Tasmania AFL stadium plans come with a rider


Australia Tasmania new stadium Image: Philp Lighton Architects

The Premier of Tasmania (Australian State), Peter Gutwein, has unveiled his Government’s plans for a new Australian Football League (AFL) Stadium on Hobart’s waterfront. He made this revelation during his State of the State address at Parliament on March 2nd, 2022.

However, the same comes with a rider – the stadium work will only proceed if Tasmania is granted an AFL license later this year.

The ‘abc.net.au’ stated that the above plan is part of Tasmania’s bid for an AFL team.

The Australian Football League (AFL) is the pre-eminent and only fully professional men’s competition of Australian Rules football. Through the AFL Commission, the AFL also serves as the sport’s governing body and is responsible for controlling the laws of the game.

The ‘abc.net.au’ further stated that designs show the stadium would be within walking distance of the central business district (CBD), located on reclaimed land on the banks of the River Derwent and encompassing the regatta grandstand and foreshore below the Hobart Cenotaph.

Gutwein told Parliament the State needed a “bold vision” for elite sport and the stadium would put Tasmania on the national and international stage for sporting events – “A Southern stadium supports the aspirations for Tasmania securing its own AFL team, which would be based in Hobart, and will also be able to host rectangular sporting codes which will support ongoing discussions about an A-League football license.”

The stadium would have a retractable roof and seat 27,000 people, or hold 30,000 people for major events or concerts.

In 2019, a Tasmanian AFL Taskforce report outlined the State’s need for a new inner-City stadium if it were to be granted an AFL license.

The Chairman of the Taskforce, Brett Godfrey, said the 21,000-capacity York Park and the 20,000-capacity Bellerive Oval – both in Tasmania – did not currently have the capability to host large sporting events.

Observed Godfrey, “It’s certainly been, from Day One, a key requirement per the report that we put back in 2019, that the two stadiums themselves would not be up to scratch come 2025 to 2027, and so it was either an upgrade or a rebuild of those stadiums.”

Gutwein said cricket games would remain at the Bellerive Oval.

‘Food for thought’

Former Collingwood Football Club (Australian Rules football club based in Melbourne) President and Commentator Eddie McGuire said the above announcement was fantastic – “It gives people real food for thought that Tasmania is serious, not deserving, but serious about having an AFL team in the competition. It sets the tone and starts to make sense when there’s real investment in the competition.”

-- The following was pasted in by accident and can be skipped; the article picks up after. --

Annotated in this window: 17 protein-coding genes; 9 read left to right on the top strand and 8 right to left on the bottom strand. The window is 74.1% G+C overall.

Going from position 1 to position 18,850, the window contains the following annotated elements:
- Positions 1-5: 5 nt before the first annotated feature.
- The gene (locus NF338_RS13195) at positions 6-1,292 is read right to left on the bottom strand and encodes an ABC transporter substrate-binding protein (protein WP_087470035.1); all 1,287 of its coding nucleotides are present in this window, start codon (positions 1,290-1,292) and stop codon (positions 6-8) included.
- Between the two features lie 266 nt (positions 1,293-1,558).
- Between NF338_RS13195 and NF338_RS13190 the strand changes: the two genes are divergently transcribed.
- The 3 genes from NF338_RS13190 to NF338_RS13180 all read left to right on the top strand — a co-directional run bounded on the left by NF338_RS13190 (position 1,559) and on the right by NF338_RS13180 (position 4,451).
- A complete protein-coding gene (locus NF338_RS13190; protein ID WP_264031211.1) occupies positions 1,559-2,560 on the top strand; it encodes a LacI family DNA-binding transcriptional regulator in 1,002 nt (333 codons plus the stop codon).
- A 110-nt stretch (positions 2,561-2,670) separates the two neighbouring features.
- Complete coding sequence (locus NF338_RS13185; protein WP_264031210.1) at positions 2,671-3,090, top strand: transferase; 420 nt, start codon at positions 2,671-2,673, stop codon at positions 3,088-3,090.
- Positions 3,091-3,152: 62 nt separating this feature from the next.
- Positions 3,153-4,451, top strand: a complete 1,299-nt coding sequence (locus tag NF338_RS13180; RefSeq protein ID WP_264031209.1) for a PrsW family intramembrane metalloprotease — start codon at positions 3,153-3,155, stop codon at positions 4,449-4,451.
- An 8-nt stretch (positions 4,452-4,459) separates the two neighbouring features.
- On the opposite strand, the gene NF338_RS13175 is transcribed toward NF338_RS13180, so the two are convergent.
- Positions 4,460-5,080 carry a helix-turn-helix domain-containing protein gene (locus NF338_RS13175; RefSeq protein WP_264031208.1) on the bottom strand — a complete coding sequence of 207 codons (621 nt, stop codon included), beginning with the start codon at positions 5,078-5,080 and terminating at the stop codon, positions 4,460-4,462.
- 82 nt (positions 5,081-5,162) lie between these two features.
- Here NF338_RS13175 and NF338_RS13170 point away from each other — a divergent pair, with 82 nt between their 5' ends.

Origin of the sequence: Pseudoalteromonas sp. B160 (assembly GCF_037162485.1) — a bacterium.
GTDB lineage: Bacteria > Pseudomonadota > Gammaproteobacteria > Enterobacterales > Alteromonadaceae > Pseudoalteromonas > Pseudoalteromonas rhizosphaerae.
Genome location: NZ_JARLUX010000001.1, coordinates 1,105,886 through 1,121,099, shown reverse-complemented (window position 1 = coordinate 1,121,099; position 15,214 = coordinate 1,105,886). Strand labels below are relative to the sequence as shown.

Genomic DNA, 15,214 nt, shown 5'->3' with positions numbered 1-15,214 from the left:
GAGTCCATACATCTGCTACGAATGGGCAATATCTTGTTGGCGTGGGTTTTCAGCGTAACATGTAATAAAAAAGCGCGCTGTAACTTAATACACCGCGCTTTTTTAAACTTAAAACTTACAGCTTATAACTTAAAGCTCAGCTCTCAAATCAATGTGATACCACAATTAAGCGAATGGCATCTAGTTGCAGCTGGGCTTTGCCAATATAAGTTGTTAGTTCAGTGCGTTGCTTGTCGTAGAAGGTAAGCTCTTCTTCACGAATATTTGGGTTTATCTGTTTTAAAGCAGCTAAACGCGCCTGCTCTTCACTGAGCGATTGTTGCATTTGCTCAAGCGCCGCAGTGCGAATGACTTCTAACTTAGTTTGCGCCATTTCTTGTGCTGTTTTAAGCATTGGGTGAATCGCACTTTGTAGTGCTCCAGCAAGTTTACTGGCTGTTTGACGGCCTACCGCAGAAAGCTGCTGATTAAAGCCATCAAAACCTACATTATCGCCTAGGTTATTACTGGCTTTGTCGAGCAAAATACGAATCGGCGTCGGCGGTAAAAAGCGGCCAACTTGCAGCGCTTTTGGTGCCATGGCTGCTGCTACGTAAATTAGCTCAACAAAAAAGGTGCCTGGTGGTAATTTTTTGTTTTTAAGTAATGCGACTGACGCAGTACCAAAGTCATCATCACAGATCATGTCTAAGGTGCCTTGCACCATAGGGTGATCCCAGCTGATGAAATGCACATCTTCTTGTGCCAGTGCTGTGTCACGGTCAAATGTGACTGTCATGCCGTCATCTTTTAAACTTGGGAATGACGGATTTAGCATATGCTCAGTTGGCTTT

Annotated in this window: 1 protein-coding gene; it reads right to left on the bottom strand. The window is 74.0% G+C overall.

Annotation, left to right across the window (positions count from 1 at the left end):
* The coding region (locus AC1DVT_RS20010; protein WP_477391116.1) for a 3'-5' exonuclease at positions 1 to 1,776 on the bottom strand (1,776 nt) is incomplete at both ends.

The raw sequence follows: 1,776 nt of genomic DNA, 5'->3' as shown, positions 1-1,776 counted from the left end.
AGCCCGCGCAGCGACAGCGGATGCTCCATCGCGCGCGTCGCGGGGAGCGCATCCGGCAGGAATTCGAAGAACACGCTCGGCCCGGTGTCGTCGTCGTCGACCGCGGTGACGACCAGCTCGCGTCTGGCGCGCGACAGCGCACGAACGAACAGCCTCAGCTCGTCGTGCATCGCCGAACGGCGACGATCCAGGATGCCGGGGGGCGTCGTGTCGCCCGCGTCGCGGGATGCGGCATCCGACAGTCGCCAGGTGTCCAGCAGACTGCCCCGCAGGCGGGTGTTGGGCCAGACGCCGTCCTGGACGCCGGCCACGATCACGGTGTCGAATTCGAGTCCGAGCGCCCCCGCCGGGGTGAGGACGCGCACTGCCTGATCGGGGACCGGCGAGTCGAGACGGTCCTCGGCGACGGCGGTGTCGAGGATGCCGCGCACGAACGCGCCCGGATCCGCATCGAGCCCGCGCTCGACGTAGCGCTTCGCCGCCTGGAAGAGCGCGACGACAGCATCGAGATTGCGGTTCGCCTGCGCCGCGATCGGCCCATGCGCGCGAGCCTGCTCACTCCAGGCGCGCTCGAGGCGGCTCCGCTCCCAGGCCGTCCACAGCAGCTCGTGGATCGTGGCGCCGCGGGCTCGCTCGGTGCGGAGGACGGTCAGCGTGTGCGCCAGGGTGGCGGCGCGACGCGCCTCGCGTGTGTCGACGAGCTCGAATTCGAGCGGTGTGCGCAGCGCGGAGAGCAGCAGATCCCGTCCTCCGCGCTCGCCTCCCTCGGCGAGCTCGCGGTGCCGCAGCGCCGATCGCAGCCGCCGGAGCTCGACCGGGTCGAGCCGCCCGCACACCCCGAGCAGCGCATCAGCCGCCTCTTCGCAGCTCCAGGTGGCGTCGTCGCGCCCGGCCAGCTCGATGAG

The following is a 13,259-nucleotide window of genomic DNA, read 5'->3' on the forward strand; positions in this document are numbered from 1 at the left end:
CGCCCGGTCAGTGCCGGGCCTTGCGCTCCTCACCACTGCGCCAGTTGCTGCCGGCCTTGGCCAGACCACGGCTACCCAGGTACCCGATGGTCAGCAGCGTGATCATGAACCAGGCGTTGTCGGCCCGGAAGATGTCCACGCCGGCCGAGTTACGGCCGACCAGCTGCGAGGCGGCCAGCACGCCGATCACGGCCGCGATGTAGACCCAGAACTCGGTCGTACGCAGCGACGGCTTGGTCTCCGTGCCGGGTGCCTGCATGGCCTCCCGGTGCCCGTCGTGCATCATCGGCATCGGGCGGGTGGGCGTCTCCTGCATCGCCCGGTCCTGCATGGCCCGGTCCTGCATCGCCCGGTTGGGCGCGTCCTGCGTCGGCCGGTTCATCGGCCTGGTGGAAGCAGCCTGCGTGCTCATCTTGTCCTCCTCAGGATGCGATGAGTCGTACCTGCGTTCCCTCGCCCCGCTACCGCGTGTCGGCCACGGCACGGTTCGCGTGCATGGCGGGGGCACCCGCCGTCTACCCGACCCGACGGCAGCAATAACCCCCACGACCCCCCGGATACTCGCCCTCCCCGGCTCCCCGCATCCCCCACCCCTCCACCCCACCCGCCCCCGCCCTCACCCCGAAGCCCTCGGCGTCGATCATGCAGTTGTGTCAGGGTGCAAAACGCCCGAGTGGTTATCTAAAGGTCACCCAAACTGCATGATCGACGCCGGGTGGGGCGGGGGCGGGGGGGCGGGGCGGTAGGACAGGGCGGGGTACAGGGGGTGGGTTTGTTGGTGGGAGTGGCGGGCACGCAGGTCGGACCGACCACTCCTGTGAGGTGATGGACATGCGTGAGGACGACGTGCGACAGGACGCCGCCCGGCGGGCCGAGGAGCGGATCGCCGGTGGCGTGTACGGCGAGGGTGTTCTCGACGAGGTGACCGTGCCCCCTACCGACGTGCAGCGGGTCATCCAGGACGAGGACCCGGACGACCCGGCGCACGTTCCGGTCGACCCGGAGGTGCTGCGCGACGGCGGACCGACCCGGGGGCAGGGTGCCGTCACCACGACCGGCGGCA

Added McGuire, “It’s all about stadia, it’s all about community and it’s all about big-time situations. The location, not that I’m an expert on locations in Tasmania, but for someone who’d want to come in and watch a game of footy, it sounds perfect for me.”

McGuire said the stadium would set Tasmania up for the next 30 to 50 years of sporting events and concerts.

All roads lead to new stadium

The ‘Tasmanian Government’ stated that the Northern Suburbs Transit Corridor would run right under the new $750 million retractable roof stadium on the Hobart waterfront delivering sporting fans and arts and cultural participants almost to their seat.

Visionary transport options play a key part in the Tasmanian Liberal Government’s bold vision for the new multipurpose stadium at Regatta Point, which would deliver significant social and economic outcomes, and create a spectacular and iconic entry to Hobart – capital of Australia’s island State of Tasmania.

The ‘Tasmanian Government’ further stated that the site would have minimal impact on residential areas and is ideally located given its proximity to the City and to future passenger transport links, such as the Northern Suburbs Transit Corridor as well as increased ferry activity on the river.

The introduction of River Derwent ferries has proven a great success with around 600 passengers per day using the service through Summer. The attractiveness of ferries was underlined when thousands of people chose the ferries to get to and from the Ashes Test at the Blundstone Arena and the same kind of interest is expected for a sporting event from people attending from the Eastern Shore.

The stadium would sit right on top of the Northern Suburbs Transit Corridor and the two transformational projects complement each other perfectly.

The Government remains committed to activate the Northern Suburbs Transit Corridor with an effective public transport solution within five to 10 years of the date of signing the Hobart City Deal, that is, between 2024-2029.

Stated Michael Ferguson, Minister for Infrastructure and Transport, “We are evaluating a number of modes of transport, including bus rapid transport, along the corridor and plan to make a decision on the best solution for the corridor later this year.”

The opportunities this will bring to the State with the hosting of national and international events are enormous.

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